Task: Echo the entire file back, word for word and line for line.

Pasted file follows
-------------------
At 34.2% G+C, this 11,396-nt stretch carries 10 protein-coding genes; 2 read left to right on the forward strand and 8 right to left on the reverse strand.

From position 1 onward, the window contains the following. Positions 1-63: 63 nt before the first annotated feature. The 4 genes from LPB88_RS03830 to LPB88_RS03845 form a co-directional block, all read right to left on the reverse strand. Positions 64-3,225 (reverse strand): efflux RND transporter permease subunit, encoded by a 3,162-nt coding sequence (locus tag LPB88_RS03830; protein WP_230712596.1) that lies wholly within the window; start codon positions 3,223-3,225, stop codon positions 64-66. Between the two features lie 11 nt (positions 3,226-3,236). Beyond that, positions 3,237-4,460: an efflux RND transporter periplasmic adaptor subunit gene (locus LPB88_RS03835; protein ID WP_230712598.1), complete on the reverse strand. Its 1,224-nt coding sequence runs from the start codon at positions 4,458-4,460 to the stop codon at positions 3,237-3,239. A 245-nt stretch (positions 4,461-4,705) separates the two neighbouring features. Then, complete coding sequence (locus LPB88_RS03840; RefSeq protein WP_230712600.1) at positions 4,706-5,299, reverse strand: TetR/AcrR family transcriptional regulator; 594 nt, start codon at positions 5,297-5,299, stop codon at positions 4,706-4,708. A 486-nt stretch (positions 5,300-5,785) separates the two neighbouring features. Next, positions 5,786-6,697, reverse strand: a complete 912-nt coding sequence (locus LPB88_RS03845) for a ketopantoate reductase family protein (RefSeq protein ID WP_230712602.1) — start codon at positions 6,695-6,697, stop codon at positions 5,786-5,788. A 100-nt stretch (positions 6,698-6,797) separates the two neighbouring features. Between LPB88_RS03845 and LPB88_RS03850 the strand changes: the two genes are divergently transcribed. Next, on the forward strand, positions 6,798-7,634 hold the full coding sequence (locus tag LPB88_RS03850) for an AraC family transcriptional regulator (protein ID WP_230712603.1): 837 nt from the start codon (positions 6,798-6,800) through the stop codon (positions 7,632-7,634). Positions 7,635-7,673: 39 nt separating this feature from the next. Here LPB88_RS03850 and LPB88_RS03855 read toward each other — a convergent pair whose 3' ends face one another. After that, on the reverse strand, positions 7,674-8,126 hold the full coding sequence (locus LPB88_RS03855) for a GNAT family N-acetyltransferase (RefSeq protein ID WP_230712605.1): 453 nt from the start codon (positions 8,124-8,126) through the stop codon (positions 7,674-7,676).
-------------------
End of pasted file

At 34.2% G+C, this 11,396-nt stretch carries 10 protein-coding genes; 2 read left to right on the forward strand and 8 right to left on the reverse strand.

From position 1 onward, the window contains the following. Positions 1-63: 63 nt before the first annotated feature. The 4 genes from LPB88_RS03830 to LPB88_RS03845 form a co-directional block, all read right to left on the reverse strand. Positions 64-3,225 (reverse strand): efflux RND transporter permease subunit, encoded by a 3,162-nt coding sequence (locus tag LPB88_RS03830; protein WP_230712596.1) that lies wholly within the window; start codon positions 3,223-3,225, stop codon positions 64-66. Between the two features lie 11 nt (positions 3,226-3,236). Beyond that, positions 3,237-4,460: an efflux RND transporter periplasmic adaptor subunit gene (locus LPB88_RS03835; protein ID WP_230712598.1), complete on the reverse strand. Its 1,224-nt coding sequence runs from the start codon at positions 4,458-4,460 to the stop codon at positions 3,237-3,239. A 245-nt stretch (positions 4,461-4,705) separates the two neighbouring features. Then, complete coding sequence (locus LPB88_RS03840; RefSeq protein WP_230712600.1) at positions 4,706-5,299, reverse strand: TetR/AcrR family transcriptional regulator; 594 nt, start codon at positions 5,297-5,299, stop codon at positions 4,706-4,708. A 486-nt stretch (positions 5,300-5,785) separates the two neighbouring features. Next, positions 5,786-6,697, reverse strand: a complete 912-nt coding sequence (locus LPB88_RS03845) for a ketopantoate reductase family protein (RefSeq protein ID WP_230712602.1) — start codon at positions 6,695-6,697, stop codon at positions 5,786-5,788. A 100-nt stretch (positions 6,698-6,797) separates the two neighbouring features. Between LPB88_RS03845 and LPB88_RS03850 the strand changes: the two genes are divergently transcribed. Next, on the forward strand, positions 6,798-7,634 hold the full coding sequence (locus tag LPB88_RS03850) for an AraC family transcriptional regulator (protein ID WP_230712603.1): 837 nt from the start codon (positions 6,798-6,800) through the stop codon (positions 7,632-7,634). Positions 7,635-7,673: 39 nt separating this feature from the next. Here LPB88_RS03850 and LPB88_RS03855 read toward each other — a convergent pair whose 3' ends face one another. After that, on the reverse strand, positions 7,674-8,126 hold the full coding sequence (locus LPB88_RS03855) for a GNAT family N-acetyltransferase (RefSeq protein ID WP_230712605.1): 453 nt from the start codon (positions 8,124-8,126) through the stop codon (positions 7,674-7,676).